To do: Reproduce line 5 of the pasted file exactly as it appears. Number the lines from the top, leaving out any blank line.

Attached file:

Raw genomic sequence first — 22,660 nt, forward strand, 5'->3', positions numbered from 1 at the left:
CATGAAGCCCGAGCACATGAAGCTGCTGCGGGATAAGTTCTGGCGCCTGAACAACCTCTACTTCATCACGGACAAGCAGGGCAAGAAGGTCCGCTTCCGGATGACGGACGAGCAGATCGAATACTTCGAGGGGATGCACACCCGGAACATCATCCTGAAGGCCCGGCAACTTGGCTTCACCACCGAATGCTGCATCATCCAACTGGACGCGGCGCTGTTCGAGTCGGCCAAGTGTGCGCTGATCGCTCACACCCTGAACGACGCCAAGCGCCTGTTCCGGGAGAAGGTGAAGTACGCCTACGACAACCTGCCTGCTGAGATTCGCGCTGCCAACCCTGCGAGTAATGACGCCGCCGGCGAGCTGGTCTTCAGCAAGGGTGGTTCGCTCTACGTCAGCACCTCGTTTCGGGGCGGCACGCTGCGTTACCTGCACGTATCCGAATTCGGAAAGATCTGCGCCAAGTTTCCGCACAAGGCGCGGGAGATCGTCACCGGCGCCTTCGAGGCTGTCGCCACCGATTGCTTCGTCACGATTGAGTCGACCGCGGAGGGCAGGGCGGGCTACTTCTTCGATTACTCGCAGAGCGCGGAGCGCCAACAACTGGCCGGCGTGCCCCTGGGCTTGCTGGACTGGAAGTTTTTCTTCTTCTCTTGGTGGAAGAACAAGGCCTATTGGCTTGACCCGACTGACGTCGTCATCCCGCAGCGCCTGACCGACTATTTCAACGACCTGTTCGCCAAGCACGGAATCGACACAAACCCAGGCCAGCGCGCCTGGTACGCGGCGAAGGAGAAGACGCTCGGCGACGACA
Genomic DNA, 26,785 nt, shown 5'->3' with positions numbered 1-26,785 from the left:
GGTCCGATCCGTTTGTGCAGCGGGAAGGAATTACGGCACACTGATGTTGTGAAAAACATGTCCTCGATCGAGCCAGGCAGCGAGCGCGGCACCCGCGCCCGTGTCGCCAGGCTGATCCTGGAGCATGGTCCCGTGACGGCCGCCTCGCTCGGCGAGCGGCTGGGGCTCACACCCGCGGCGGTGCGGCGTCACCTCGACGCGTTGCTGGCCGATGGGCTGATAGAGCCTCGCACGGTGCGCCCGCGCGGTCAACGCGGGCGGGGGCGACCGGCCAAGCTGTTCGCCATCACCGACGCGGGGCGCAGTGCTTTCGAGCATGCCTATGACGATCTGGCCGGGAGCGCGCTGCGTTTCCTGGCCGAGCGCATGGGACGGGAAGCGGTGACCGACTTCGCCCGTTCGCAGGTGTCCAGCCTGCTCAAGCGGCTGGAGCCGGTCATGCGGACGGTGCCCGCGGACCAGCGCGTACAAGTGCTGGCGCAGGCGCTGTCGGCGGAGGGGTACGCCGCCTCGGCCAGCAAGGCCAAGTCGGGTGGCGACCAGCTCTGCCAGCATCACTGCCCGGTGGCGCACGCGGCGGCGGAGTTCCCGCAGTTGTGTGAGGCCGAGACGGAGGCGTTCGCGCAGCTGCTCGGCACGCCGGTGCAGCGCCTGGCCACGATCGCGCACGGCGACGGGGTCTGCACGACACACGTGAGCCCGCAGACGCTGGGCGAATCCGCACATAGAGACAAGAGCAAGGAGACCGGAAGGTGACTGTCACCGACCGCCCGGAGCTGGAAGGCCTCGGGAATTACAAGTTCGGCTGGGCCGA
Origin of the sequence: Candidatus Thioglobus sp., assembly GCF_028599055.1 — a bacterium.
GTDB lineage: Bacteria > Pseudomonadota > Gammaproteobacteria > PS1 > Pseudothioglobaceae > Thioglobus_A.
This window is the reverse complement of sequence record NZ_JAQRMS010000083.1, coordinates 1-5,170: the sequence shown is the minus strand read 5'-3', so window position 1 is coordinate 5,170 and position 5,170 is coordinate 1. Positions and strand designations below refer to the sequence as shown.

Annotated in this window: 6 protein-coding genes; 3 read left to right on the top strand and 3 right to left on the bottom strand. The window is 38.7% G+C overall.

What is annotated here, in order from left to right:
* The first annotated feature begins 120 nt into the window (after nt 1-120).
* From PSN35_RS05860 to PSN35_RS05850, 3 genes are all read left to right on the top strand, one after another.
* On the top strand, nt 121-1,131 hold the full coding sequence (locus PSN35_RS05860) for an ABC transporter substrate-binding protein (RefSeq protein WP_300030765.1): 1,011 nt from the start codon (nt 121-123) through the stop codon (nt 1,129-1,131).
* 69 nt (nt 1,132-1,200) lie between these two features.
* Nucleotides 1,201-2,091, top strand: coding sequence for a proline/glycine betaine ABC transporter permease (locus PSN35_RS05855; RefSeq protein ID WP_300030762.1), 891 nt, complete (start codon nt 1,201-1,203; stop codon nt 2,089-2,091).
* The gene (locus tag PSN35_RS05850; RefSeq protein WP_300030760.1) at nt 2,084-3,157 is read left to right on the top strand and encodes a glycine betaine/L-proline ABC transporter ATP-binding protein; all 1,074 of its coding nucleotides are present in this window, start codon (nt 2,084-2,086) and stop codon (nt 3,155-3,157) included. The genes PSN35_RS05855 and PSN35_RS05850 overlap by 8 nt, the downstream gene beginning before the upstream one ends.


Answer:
Origin of the sequence: Candidatus Thioglobus sp., assembly GCF_028599055.1 — a bacterium.